Here's a scenario I find myself in now and then: I want an ordered list, and I want it to be pretty.
Because semantic HTML is important, I reach for the trusty
The problem is that the "bullets" (the prefix numbers) are in a CSS-selector dead zone. There is no way to style them independently!
I am not one to accept lackadaisical bullets. So I did some digging, and found an awesome solution 🎉.
CSS has a pretty nifty trick up its sleeve to deal with this situation. It has a built-in counter mechanism.
Here's how that looks:
Let's go through this step by step:
counter-incrementis a CSS property that will increment a specific "counter" variable whenever it encounters a new element. We put it on every ordered-list item. I named my variable "muffins", because I like muffins.
- Before each ordered-list item, I display the current value of the count.
counter()can be thought of as a CSS function which returns the value for a specific counter. In this case,
- I remove the default uncustomizable bullets with
list-style: none, and specify a counter reset. This ensures that if I have multiple
<ol>elements on a page, the counter will reset for each one.
With this CSS, we've effectively recreated a default
<ol>. The difference is that we now have a CSS selector,
ol li:before, we can use to apply custom styles.
Here's how ordered lists look on this blog, using this trick:
- I think you do something with dry ingredients
- The mixers play a role here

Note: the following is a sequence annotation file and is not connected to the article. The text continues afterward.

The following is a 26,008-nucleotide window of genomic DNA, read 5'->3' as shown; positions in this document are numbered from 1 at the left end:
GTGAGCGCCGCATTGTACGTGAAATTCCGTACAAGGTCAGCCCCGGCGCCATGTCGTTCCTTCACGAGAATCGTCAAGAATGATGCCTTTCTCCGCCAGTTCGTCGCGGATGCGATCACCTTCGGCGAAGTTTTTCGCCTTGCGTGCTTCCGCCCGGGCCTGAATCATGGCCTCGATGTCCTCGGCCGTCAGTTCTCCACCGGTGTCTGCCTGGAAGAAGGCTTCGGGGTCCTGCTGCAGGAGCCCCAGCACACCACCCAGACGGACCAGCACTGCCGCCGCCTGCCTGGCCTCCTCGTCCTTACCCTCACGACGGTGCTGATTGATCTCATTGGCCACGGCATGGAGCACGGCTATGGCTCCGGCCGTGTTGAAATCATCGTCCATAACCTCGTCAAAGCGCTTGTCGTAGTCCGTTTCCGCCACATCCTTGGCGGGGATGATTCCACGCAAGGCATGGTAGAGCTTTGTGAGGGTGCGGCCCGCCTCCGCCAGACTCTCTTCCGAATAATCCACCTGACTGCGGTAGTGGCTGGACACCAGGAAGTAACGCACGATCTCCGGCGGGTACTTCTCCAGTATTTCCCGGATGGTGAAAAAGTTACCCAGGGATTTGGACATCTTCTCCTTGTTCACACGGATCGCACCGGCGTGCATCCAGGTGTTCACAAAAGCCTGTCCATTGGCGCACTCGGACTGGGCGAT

- Combine everything while crossing fingers
- Transfer to oven
- Poke with toothpick for fun, and then serve
It's not night-and-day, but I'm very pleased with the overall effect!
CSS counters feel like a next-gen feature, but actually they've been around forever. They're supported in Internet Explorer 8!!
Use this property without guilt ✨
The CSS Working Group agrees—they've penned a draft for a new ::marker pseudo-element, which would let you apply styles directly to list bullets.
Unfortunately, this is only available in Firefox and Safari.
Also: there's one more trick CSS counters have up their sleeves…
Here's the really cool thing:
counter has a cousin,
counters, and it works for nested lists.
Notice how the numbering stacks recursively, in this awesome-sounding curriculum:
- Welcome to web school!
- What are tags anyway?
- The truth about DOM
- Wallpaper of the Web
- Box Model Mayhem
- Specificity as a service
Here's the CSS necessary for this:
It's super similar, except you use
counters instead of
counter, and you add an "intermediary" spacer (in this case, a period).
ol doesn't get a lot of love compared to the
ul. And yet, people love counting things! Something doesn't add up.
Maybe with this neat trick, we'll finally see
ol get the attention it deserves.